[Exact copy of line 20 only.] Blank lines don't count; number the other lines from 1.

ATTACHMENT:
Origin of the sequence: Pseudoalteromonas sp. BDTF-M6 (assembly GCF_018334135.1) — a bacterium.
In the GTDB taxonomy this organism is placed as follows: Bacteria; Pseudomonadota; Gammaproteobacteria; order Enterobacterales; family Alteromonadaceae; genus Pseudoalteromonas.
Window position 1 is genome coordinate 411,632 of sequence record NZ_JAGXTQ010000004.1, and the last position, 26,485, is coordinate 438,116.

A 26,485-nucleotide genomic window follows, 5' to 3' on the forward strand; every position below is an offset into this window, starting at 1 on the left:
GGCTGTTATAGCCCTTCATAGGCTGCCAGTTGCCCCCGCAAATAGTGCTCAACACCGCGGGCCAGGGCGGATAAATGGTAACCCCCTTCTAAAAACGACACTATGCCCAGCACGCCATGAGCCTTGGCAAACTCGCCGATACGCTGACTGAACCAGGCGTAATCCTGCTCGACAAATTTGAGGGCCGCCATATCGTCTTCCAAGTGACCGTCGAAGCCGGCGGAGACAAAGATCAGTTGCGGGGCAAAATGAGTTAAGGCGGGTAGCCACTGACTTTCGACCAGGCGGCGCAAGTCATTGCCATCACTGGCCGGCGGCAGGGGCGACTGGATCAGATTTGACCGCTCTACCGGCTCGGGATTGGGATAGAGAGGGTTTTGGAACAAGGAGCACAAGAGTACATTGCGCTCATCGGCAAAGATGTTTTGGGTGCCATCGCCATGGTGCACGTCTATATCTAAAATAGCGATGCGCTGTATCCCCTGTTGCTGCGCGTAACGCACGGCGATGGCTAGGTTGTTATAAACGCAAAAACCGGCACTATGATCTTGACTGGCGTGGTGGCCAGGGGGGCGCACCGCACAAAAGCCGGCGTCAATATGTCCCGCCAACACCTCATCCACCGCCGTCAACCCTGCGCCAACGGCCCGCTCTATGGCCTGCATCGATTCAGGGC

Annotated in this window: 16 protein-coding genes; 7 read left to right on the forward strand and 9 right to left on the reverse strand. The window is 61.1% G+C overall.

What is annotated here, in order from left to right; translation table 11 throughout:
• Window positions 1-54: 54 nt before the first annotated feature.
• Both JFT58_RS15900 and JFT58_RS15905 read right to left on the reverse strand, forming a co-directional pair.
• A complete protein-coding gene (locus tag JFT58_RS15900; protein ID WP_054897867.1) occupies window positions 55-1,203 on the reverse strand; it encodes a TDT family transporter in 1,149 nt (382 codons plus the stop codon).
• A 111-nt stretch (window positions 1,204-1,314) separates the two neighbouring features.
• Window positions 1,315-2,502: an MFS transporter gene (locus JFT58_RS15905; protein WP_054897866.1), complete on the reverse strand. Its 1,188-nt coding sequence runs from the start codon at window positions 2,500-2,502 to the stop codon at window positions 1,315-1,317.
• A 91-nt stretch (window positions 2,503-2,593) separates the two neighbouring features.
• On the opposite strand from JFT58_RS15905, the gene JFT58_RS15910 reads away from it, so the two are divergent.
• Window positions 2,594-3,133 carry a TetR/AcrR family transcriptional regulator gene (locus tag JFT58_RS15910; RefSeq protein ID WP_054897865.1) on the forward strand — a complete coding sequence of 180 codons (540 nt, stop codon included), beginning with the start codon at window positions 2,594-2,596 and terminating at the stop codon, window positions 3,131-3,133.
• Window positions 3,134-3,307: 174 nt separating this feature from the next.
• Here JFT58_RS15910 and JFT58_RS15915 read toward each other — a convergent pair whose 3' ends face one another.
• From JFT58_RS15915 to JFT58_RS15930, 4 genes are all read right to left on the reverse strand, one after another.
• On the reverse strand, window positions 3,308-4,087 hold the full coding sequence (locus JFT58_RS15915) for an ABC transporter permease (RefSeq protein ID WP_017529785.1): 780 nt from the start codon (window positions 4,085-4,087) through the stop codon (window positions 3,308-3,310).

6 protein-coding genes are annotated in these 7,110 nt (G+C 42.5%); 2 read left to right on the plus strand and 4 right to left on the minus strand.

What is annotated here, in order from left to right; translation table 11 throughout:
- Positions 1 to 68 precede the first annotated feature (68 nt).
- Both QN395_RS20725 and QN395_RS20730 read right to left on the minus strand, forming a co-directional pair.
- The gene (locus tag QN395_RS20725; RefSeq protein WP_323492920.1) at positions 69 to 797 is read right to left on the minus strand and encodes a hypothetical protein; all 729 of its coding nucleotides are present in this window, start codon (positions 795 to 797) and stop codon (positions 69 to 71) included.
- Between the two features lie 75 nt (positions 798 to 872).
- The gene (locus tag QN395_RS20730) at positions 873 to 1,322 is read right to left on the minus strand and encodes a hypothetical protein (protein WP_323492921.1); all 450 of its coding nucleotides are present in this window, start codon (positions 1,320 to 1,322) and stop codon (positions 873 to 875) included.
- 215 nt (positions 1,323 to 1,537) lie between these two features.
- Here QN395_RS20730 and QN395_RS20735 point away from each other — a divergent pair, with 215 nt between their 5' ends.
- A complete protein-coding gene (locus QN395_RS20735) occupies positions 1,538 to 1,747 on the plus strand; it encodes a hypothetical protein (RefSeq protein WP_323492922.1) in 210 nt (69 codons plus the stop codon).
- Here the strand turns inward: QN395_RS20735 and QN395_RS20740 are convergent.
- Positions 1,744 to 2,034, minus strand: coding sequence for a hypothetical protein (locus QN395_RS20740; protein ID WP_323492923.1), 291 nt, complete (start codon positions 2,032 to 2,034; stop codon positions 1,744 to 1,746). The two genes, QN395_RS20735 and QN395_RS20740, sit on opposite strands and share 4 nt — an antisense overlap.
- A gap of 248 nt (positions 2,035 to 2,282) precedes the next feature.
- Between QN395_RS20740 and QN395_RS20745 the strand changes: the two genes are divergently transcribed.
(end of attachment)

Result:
6 protein-coding genes are annotated in these 7,110 nt (G+C 42.5%); 2 read left to right on the plus strand and 4 right to left on the minus strand.